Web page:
In Wesseling, North Rhine-Westphalia, Germany’s coal heartland, a new transportation era is dawning – at least if oil giant Shell has a say in it. “Petroleum products will continue to play an important role in the decades to come.
This project will allow us to make both clean fuels and petrochemicals,” Frans Dumoulin, the general manager of Rheinland Raffinerie, a Shell-owned refinery, was happy to announce in front of about 100 guests at the REFHYNE project’s groundbreaking ceremony in summer 2019. “We also intend to promote hydrogen in transportation and other sectors,” he promised. The refinery will soon install a 10-megawatt ITM Power PEM electrolyzer to produce 1,300 tons of green hydrogen a year.
A total of EUR 16 million will be invested in Shell’s flagship project and regional showcase located between Cologne and Bonn. The aim is to show hydrogen’s potential for fueling stations and thus for cars and buses. Projects such as REFHYNE enable Europe’s electrolyzer manufacturers to build systems meeting even the strictest continental refinery standards, said Bart Biebuyck, the executive director of the Fuel Cells and Hydrogen Joint Undertaking, a European public-private partnership. Clean hydrogen will also help lower the carbon footprint of industrial processes, he added.
The Hydrogen Potentials Map of March 2018, an IG BCE Innovationsforum Energiewende and petroleum association MWV prognosis, estimates that clean hydrogen would immediately lower transportation-induced fuel emissions by around 104 grams of carbon dioxide per megajoule. This even exceeds regulatory carbon offsets, which credit only up to 91 grams of carbon dioxide per megajoule.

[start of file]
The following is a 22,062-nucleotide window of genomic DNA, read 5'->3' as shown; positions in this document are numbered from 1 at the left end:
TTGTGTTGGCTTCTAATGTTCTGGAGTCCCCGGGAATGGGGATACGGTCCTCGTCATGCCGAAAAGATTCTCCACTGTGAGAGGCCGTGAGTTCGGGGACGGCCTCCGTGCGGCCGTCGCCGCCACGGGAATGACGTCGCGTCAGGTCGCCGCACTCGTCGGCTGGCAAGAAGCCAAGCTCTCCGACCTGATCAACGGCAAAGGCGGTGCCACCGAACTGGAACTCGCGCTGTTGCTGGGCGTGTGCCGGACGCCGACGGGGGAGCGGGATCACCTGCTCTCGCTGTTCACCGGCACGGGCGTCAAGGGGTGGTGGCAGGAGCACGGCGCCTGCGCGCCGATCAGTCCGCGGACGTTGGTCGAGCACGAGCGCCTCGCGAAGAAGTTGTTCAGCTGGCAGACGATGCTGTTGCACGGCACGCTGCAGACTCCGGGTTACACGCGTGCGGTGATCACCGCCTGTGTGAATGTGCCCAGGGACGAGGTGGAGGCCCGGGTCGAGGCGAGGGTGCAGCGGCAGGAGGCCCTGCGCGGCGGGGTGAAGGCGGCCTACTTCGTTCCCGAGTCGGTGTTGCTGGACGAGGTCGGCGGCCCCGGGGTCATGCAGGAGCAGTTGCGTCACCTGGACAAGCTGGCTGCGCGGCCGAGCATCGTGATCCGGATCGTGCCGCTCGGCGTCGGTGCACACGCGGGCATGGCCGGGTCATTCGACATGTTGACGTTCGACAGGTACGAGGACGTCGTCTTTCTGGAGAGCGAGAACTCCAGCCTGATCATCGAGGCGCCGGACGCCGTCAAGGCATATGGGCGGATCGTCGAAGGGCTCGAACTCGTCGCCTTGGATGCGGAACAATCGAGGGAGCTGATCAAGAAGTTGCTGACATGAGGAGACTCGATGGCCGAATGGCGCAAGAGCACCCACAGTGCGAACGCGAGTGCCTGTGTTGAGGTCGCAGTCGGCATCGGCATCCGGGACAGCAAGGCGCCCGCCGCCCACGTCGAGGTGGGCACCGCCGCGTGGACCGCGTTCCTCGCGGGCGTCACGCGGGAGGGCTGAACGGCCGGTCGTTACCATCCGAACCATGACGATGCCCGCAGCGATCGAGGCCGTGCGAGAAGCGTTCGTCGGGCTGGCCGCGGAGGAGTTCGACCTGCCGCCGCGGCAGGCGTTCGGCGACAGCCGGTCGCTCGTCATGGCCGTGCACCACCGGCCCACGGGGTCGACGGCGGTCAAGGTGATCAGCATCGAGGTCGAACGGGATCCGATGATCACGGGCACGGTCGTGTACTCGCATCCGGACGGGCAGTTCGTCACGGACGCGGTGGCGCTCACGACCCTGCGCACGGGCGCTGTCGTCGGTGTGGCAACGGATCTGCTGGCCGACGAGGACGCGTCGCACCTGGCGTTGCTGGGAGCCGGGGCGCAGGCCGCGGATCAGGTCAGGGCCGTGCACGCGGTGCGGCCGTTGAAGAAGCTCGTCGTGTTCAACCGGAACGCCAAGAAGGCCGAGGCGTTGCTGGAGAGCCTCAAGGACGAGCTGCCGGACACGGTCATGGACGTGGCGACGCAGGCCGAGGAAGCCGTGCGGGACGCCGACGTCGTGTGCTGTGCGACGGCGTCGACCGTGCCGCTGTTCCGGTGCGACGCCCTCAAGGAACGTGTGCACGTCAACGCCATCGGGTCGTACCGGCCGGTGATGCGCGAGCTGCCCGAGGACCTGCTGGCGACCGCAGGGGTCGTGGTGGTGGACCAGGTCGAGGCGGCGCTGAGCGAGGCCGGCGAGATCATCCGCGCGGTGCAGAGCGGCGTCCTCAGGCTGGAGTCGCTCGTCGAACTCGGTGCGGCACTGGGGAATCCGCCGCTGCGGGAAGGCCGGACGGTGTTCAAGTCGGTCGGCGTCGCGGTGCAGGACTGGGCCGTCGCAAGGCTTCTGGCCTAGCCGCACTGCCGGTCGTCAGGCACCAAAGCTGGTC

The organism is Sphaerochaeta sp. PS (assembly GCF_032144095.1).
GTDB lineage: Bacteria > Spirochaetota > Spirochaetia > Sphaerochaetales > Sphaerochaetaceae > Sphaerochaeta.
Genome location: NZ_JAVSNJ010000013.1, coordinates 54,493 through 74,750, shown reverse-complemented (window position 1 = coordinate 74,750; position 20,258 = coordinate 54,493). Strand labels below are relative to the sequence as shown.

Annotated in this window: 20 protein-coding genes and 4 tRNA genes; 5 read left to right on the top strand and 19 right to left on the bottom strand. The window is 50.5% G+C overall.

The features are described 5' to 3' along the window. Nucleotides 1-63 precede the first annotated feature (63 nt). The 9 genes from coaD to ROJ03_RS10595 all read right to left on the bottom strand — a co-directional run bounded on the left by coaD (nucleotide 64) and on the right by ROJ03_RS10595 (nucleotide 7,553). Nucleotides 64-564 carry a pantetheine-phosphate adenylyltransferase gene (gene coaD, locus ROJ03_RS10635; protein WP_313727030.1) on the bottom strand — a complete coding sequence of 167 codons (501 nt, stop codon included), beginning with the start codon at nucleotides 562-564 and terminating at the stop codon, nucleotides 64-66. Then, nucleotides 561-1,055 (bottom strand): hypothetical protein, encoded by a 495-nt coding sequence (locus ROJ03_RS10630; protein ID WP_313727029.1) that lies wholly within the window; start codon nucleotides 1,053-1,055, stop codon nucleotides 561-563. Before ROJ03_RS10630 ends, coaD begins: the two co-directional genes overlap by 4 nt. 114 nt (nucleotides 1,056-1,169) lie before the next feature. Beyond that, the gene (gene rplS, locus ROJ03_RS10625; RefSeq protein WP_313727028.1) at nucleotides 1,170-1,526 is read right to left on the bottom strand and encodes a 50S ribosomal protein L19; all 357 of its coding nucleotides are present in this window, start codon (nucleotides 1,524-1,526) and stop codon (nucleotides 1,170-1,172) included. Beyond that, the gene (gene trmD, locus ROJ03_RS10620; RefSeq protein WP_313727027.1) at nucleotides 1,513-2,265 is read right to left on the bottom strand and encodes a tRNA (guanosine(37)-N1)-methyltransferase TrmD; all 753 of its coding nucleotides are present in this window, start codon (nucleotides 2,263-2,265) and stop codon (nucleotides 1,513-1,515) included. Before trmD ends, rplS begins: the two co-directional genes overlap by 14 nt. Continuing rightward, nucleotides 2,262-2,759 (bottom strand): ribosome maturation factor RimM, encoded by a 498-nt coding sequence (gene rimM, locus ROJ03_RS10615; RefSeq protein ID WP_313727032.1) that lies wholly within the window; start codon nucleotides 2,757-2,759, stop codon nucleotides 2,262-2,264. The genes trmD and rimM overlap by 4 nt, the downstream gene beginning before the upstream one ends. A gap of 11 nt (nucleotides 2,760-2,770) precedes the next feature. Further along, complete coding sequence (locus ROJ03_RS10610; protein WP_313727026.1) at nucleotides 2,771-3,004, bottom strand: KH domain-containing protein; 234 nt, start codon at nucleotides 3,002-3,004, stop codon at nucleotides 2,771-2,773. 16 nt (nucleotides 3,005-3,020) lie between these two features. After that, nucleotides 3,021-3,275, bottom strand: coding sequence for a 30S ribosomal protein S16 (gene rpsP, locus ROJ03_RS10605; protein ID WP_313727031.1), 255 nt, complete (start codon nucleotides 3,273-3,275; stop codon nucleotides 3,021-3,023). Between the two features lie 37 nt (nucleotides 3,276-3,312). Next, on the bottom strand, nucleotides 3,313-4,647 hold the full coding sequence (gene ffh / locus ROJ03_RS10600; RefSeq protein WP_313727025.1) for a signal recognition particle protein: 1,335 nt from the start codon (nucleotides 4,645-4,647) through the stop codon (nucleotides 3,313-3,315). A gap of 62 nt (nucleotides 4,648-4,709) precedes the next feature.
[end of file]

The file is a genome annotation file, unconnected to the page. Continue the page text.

Needed: One or two gigawatts electrolyzer capacity
The savings are worth it. Refineries generate about 20 percent of all carbon dioxide emissions in Germany’s industrial sector. In 2015, about 40 percent of the hydrogen produced nationwide was used to refine crude oil, according to a study published by dena, the German Energy Agency. In all, 78 percent of the hydrogen is produced at the refinery itself with 22 percent coming from external sources, i.e. natural gas reformers. According to dena, the green variant saves 9 tons of carbon dioxide emissions per ton of hydrogen, a relatively low-cost way to significantly reduce petroleum products’ and fuels’ carbon footprint. “Replacing all fossil fuel hydrogen in refinery processes with clean hydrogen requires an electrolyzer capacity of up to 150,000 tons a year, that is 1 to 2 gigawatts.“
read more in H2-international August 2020
Niels Hendrik Petersen